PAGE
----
I have a 55 Gallon tank, on one end I have made a large rock cave with river rocks, in the middle are two large pieces of driftwood (20-22 inches each) and on the other end of the tank is another large rock cave made from river rocks. The tank is planted, but not very heavily.
I have a pair of Apistogramma cacatuoides triple red and a pair of Apistogramma agassizii blue tail. The problem is the Triple Red is the dominant male, for a good part of two weeks he claimed the tank as his and pushed the Blue Tail back into the other rock cave. Well I come home tonight and my blue tail is near the top of the tank with his female not that far behind, apparently the triple red has claimed the entire tank and isn't even letting the blue tail female have much room.
What are my options here? I thought about either making it a heavily planted tank or getting rid of the Blue tail pair.
I have recieved advice from experienced apisto breeders that it is often not a good idea to keep different species of apistos that have a similar body shape together.
I would consider agassizii and cacatuoides to have a similar bady shape.
And don't let thier size fool you. I had a large community tank with multiple pairs of agassizii (2 trios), geos, keyholes and dwarf flag cichlids, and the smallest cichlids in the tank, the female agassizii, were the most aggressive fish in the tank. The males just showed aggression towards each other.
you can also take a look at the caves. Often times, as aquarists, we set up a cave or a structure, and think that our fish will love it. So, if we have two pairs, we set up 2 caves and call the job done. The fish swim by and go, thats not a cave, I would never live there!
You need to give them a lot of options, and make sure that they are spread out over the tank. Another good thing is to break up the line of sight with driftwood, plants, or rock piles so that they cannot see each other all the time.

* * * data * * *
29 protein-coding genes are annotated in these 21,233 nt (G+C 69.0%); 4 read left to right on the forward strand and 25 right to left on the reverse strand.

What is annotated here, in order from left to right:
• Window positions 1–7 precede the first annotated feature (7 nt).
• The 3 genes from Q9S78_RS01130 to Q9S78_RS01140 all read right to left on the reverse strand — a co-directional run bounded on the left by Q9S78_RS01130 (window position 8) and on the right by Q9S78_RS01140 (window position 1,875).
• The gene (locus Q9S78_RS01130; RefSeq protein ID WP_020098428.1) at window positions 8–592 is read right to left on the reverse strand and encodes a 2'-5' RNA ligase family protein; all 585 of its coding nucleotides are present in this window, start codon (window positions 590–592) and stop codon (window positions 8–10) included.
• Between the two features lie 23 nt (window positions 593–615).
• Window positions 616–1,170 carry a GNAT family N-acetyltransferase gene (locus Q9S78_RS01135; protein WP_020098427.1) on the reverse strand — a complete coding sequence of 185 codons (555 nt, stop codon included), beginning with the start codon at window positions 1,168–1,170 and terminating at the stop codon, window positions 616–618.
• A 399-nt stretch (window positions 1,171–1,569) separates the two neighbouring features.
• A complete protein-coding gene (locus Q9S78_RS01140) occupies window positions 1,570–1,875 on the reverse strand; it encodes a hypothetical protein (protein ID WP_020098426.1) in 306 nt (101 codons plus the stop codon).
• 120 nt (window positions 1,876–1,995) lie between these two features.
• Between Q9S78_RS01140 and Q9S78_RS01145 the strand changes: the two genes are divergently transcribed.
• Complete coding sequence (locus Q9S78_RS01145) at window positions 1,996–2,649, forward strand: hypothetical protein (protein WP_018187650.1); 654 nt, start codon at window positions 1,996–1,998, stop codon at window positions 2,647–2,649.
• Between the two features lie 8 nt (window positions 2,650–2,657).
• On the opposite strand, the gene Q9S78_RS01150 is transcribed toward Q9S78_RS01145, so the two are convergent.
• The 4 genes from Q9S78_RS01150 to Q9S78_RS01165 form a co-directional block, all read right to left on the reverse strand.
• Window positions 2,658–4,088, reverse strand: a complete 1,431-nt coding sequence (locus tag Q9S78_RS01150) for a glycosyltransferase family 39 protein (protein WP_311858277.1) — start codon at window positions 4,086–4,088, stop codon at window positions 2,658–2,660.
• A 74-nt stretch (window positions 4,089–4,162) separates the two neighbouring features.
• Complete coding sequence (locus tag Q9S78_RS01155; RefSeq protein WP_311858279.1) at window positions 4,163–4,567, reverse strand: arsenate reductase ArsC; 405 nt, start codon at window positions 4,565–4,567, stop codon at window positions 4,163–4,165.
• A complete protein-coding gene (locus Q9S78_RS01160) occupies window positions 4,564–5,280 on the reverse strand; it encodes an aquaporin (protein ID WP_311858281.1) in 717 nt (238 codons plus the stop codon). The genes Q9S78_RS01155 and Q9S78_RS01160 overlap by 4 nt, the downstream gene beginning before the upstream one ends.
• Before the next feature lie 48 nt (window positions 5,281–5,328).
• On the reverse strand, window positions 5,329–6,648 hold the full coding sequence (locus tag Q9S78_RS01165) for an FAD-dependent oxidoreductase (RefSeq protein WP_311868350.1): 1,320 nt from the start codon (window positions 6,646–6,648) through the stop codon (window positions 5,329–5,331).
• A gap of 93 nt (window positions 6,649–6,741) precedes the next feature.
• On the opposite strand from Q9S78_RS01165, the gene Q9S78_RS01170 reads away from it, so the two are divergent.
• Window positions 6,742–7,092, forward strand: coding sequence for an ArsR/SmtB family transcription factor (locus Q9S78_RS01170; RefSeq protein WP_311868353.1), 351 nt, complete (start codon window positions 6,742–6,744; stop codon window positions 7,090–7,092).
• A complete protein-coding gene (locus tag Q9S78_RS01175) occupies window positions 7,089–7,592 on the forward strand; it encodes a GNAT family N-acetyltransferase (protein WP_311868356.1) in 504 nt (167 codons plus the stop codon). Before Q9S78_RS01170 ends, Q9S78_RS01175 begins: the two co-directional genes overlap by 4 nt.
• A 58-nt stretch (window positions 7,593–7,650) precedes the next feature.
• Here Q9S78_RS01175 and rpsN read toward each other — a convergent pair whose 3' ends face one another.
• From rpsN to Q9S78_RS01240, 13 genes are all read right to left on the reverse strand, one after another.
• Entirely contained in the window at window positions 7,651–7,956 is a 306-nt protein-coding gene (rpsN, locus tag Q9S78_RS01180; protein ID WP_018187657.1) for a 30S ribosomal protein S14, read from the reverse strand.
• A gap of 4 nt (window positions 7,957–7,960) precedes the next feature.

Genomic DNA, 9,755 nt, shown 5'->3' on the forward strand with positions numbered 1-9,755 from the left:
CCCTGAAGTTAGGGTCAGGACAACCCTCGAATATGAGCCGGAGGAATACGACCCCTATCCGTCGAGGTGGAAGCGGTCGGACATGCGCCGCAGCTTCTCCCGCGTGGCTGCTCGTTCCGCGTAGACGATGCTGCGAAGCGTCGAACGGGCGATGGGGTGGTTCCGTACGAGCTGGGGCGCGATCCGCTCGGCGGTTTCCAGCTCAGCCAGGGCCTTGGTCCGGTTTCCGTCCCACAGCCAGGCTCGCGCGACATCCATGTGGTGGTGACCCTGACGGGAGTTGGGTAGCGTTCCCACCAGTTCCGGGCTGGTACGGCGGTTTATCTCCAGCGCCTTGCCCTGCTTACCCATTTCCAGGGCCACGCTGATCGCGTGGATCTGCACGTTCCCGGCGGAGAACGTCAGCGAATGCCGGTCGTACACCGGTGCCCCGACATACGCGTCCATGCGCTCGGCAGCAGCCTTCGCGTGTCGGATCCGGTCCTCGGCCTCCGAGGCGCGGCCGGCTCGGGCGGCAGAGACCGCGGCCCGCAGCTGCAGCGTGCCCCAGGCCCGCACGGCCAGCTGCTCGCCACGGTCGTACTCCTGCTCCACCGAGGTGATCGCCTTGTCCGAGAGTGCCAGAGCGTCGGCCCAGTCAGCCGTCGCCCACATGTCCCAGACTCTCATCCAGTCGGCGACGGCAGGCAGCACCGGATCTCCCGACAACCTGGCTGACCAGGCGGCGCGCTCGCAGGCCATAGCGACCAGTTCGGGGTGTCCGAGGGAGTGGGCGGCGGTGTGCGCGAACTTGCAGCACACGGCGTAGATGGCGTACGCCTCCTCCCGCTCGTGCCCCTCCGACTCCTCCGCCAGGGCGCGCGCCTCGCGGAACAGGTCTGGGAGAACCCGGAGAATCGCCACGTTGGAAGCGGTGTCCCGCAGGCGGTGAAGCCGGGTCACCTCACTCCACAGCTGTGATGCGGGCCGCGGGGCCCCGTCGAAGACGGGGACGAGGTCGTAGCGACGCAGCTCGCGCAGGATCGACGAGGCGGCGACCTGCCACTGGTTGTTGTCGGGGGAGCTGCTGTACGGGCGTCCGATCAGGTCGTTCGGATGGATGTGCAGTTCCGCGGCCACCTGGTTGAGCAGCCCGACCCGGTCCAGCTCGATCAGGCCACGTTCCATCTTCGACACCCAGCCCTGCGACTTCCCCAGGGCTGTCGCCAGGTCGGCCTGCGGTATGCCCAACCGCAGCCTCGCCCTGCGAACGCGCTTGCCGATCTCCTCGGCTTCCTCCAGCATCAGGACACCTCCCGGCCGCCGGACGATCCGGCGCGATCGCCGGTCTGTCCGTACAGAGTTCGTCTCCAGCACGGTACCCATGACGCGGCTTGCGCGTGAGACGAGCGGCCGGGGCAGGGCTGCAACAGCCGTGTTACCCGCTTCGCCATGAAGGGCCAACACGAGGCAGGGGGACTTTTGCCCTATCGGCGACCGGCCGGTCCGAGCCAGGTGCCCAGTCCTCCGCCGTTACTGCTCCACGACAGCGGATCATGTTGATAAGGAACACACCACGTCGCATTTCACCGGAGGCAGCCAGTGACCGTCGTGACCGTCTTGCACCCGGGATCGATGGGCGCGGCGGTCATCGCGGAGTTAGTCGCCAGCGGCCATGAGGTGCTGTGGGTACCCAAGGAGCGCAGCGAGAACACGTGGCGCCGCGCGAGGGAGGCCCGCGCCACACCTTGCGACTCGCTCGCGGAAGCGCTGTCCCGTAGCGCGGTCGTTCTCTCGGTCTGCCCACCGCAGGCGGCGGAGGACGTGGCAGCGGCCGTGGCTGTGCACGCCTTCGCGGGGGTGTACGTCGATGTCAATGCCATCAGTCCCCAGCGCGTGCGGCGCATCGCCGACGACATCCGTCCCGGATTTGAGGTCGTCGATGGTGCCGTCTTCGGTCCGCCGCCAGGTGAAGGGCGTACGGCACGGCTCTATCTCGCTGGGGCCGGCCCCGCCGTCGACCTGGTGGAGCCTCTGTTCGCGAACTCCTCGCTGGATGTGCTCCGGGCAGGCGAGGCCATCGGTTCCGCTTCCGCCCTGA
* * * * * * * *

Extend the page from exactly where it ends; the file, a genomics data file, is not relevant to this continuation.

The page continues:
In a dwarf south american tank, the easiest thing to do is just plant the heck out of the tank. It gives them hiding places under and around leaves, breaks up the line of sight, and they have to swim around it, so they dont go darting from one end of the tank to the other.
I will also say that dwarf cichlid aggression drops dramatically in different species, so if you have pairs of different shaped fish, then they likely wont bother each other, its when they are similarly shaped that they get all worked up.
Thanks guys, I'll plant the heck out of it and see how that works, if not then I'll sell off one pair. Beautiful fish, so I hope the heavily planted bit will work out. But I do think it will, I say this because after observing their behavior if my dominant Triple Red can't see the Blue Tail male or female he leaves them alone and they just swim around in their own space.
That and I think the rest of my tank will enjoy a heavily planted tank. While I'm on that has anyone tried keeping cory cats and yoyo loaches together? I have a small school (5) of corys and wanted to try to add a small school of yoyo loaches.
Yeah YoYo's max out at 6 inches...as much as I'd love Clown's I wouldn't be able to house them. Of course I have a LFS that will take back any of my fish so I could get clowns then just sell them back to him for store credit when they outgrow my tank.
dithers are schools of fish that are basically only there for the cichlids to chase and release agression. You could use tetras, barbs, danios, or basically any small schooling fish. In my experience, and many others as well, they work wonders for keeping fish from fighting as often.
Metalhead is confusing dither and target fish ... although dithers can be used as target fish too (the aggression spreading thing) that is not a dither's primary purpose. Dithers are schooling fish used to draw out shy cichlids. Basically the smart cichlids peek out and see the schooling fish out in the open and think "no preditors out there, must be safe to come out cuase those dumb tetras are happily swimming about."
Target fish are rarely needed with most apistos ... the term is usually used for extra cichlids when breeding larger species that don't have a strong pair bond ... ie if you force pair a pair of convicts instead of getting 6 and letting them pick their own mates, it's good to throw in another cichlid (preferly on the other side of a see through divider) so the convict pair can vent their aggression at the target instead of themselves ... hence the name.
Well, I found some nice target fish, however my blue tail is still too skittish to come down from the top of the tank. About how long should I wait to see if he starts to feel comfortable again to come down from the top?
I feel bad for the little guy, his fins are all clamped up and what not, not healthy for him to be living the way he is, but I planted my entire tank and added some other fish for my dominant triple red to chase around. Hoping he decides to come down soonish.